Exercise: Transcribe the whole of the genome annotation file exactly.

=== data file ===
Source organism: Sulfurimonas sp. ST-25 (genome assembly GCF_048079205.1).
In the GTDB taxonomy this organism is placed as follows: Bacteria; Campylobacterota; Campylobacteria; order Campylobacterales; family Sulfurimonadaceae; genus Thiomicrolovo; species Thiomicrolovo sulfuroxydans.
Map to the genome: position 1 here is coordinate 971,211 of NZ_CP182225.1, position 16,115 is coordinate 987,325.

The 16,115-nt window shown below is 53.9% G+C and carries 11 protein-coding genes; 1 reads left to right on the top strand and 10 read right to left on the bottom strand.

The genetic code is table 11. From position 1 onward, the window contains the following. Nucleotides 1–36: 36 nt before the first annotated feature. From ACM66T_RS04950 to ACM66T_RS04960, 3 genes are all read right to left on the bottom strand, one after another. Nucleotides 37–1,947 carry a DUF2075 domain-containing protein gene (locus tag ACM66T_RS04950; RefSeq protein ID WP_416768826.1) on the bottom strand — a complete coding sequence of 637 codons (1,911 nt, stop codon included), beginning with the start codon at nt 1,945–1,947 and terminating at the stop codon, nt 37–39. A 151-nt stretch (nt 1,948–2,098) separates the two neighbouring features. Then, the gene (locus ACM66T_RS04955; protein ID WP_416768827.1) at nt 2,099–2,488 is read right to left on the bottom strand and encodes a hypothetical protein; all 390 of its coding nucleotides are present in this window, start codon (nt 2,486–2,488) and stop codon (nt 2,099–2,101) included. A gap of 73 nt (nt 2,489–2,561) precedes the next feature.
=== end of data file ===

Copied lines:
Source organism: Sulfurimonas sp. ST-25 (genome assembly GCF_048079205.1).
In the GTDB taxonomy this organism is placed as follows: Bacteria; Campylobacterota; Campylobacteria; order Campylobacterales; family Sulfurimonadaceae; genus Thiomicrolovo; species Thiomicrolovo sulfuroxydans.
Map to the genome: position 1 here is coordinate 971,211 of NZ_CP182225.1, position 16,115 is coordinate 987,325.

The 16,115-nt window shown below is 53.9% G+C and carries 11 protein-coding genes; 1 reads left to right on the top strand and 10 read right to left on the bottom strand.

The genetic code is table 11. From position 1 onward, the window contains the following. Nucleotides 1–36: 36 nt before the first annotated feature. From ACM66T_RS04950 to ACM66T_RS04960, 3 genes are all read right to left on the bottom strand, one after another. Nucleotides 37–1,947 carry a DUF2075 domain-containing protein gene (locus tag ACM66T_RS04950; RefSeq protein ID WP_416768826.1) on the bottom strand — a complete coding sequence of 637 codons (1,911 nt, stop codon included), beginning with the start codon at nt 1,945–1,947 and terminating at the stop codon, nt 37–39. A 151-nt stretch (nt 1,948–2,098) separates the two neighbouring features. Then, the gene (locus ACM66T_RS04955; protein ID WP_416768827.1) at nt 2,099–2,488 is read right to left on the bottom strand and encodes a hypothetical protein; all 390 of its coding nucleotides are present in this window, start codon (nt 2,486–2,488) and stop codon (nt 2,099–2,101) included. A gap of 73 nt (nt 2,489–2,561) precedes the next feature.